then all you would need to do in Gimp is change the print resolution to 300 if you still want to because the default in Paint is 72

You can do that in Gimp without changing the .png file size. Here is how...

open your .png file in Gimp> click on the image tab and choose scale image from the dropdown.

now set the interpolation to none

and then set the x and y resolution to 300 and click scale

This will change the resolution without changing the size of the image.

now export your image as .png with 0 compression and you can upload it to Zazzle and use it.

I hope this makes sense and helps you.

hint: you can copy and paste the text from this post into a text file to look at later when you might need to see it again.
Posted: Saturday, August 03, 2019 12:52:42 PM
Shelli Fitzpatrick wrote:
...then all you would need to do in Gimp is change the print resolution to 300 if you still want to because the default in Paint is 72...

There is really no need to change the dpi/ppi value for Zazzle's designer, 72 works as fine as 300 or 10k. All what matters is the pixel size, the rest of the job is done by the designer application on the whole design content. You can spare yourself that unnecessary extra work. Just sayin' ;-)
Posted: Saturday, August 03, 2019 1:04:55 PM
PetsDreamlands wrote:
Shelli Fitzpatrick wrote:
...then all you would need to do in Gimp is change the print resolution to 300 if you still want to because the default in Paint is 72...

There is really no need to change the dpi/ppi value for Zazzle's designer, 72 works as fine as 300 or 10k. All what matters is the pixel size, the rest of the job is done by the designer application on the whole design content. You can spare yourself that unnecessary extra work. Just sayin' ;-)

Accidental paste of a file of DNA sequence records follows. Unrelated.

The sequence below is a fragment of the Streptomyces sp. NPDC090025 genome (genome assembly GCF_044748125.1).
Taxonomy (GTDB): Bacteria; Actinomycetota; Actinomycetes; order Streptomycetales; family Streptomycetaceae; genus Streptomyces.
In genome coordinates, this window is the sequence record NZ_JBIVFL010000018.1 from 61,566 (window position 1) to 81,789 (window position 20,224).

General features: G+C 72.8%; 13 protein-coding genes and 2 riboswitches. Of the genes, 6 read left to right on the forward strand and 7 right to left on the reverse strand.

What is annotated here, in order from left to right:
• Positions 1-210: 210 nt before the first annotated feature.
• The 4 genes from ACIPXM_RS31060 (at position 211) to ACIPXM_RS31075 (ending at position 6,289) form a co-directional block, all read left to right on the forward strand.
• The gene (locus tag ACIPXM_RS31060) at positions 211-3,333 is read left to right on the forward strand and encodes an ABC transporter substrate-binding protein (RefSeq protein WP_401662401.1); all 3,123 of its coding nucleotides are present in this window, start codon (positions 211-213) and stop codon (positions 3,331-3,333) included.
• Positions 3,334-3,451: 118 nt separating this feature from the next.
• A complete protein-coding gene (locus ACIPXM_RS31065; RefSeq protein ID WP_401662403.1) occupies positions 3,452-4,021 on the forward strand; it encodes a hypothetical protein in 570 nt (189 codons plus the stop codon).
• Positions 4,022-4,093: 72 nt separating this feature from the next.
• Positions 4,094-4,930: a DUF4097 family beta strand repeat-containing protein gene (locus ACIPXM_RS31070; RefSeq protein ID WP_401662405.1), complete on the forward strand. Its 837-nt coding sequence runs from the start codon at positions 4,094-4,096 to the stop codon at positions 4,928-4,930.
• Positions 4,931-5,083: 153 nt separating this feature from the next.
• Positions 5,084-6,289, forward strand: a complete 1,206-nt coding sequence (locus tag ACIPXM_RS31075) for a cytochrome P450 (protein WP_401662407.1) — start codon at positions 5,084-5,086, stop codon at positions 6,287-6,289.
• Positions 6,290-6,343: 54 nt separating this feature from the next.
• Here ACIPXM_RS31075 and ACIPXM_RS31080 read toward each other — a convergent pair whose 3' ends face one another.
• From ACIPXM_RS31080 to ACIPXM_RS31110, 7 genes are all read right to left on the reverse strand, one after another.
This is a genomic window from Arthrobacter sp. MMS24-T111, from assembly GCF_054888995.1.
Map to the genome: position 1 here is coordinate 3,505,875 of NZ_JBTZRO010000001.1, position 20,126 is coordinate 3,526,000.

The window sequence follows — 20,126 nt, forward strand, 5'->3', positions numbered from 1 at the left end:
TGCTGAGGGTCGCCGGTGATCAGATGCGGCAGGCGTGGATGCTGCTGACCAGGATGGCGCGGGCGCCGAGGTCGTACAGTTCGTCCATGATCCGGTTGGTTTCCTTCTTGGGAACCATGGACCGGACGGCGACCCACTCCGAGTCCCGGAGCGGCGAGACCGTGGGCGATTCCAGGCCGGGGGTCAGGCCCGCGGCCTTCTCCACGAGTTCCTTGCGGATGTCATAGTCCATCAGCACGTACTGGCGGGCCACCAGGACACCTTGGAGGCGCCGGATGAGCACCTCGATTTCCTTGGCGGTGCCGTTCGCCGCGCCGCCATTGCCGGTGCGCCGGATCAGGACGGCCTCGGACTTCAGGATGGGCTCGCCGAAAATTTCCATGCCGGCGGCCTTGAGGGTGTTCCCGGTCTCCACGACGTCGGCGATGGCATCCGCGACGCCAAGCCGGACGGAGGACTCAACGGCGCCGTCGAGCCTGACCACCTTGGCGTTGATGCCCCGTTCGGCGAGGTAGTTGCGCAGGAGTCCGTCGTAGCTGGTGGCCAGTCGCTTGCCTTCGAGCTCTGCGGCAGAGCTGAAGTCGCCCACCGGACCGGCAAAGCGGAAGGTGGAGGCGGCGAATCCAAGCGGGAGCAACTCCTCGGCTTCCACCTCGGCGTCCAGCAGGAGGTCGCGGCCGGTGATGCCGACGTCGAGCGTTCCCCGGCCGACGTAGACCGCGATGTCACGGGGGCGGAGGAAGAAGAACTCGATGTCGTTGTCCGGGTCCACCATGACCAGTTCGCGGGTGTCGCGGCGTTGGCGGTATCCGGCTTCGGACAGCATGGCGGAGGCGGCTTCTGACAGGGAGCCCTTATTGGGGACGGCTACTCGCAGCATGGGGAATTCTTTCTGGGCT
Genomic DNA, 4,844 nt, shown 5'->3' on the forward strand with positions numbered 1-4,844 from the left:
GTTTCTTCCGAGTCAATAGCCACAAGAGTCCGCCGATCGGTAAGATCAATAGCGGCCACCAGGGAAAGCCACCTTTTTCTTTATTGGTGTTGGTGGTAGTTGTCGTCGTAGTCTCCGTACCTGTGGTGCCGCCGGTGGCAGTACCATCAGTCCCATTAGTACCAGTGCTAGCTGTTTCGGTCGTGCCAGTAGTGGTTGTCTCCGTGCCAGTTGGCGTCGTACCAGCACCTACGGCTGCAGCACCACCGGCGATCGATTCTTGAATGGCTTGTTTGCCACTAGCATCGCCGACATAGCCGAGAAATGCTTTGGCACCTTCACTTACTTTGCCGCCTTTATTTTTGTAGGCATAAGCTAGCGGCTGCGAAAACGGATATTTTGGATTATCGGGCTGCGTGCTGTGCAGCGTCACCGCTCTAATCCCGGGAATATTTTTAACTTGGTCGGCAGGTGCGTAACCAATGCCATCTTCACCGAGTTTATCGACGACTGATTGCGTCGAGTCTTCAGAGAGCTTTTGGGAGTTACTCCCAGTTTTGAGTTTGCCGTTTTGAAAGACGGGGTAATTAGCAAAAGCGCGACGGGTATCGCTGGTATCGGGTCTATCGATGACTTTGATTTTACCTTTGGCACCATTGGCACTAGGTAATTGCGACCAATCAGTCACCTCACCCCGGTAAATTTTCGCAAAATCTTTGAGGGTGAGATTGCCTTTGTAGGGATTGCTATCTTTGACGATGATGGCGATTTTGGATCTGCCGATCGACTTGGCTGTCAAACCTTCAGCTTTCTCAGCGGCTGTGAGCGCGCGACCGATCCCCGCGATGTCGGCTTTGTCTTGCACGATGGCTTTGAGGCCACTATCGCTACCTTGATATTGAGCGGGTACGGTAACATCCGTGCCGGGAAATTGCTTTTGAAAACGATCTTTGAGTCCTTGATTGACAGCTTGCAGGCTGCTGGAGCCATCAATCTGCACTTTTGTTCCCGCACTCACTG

See how much we have simplified this whole situation? you don't even need Gimp right now for anything...

I do recommend you learn to make graphics in some other software than paint sometime in the future if you plan to continue to sell your designs and while Gimp is Freeware it is not simple out of the box user friendly.

there is an amazing paint program called Artrage and you can try the lite version for free. I love my paid version for painting. there are many others and I think the tablet idea is a good one too, wish I had one.

Good luck!
Posted: Saturday, August 03, 2019 2:55:11 PM
Sharon Lee Hudson wrote:
It's changing the graphic to 300 pixels per inch-that is what shrinks the graphic.

That's actually expected behavior.

An image has a finite number of pixels. Remember, pixels per inch is a measure of density - how tightly their packed into the existing space.

If you change the number of pixels per inch from a low number to a higher number, what you're doing isn't increasing the number of pixels. It's increasing their density - increasing the number per inch by packing the existing pixels into a tighter space.

In other words, the more you increase the density, the smaller the image gets. It's an inverse relationship.

My advice: Don't start by creating with a low pixel density. Use an application that lets you specify the image size and ppi when you start a new file, before you add any of the art.

ETA: Besides Gimp, you might also look at Krita (no cost). There's also Inkscape (also no cost) for creating vector art.
Posted: Saturday, August 03, 2019 3:37:28 PM
.·.

Not free but with an excellent reputation to actually rival Photoshop is "Affinity"

I recommend to invest in both Designer and Photo should you opt for it. Again youTube gives you a good idea of functionality and helps you make a decision.

But then I never regretted to try out new software. It keeps me fresh and makes switching from one program to the next much less painful. I can with moderate ease switch between a bunch of graphic software because I use them just for fun for designs between my regular program which has been photoshop cs6 and corelDraw X5. I currently have ten programs installed that are capable to produce images for print on demand, MS paint, which I don't use, not included, even though I haven't removed it from my computer.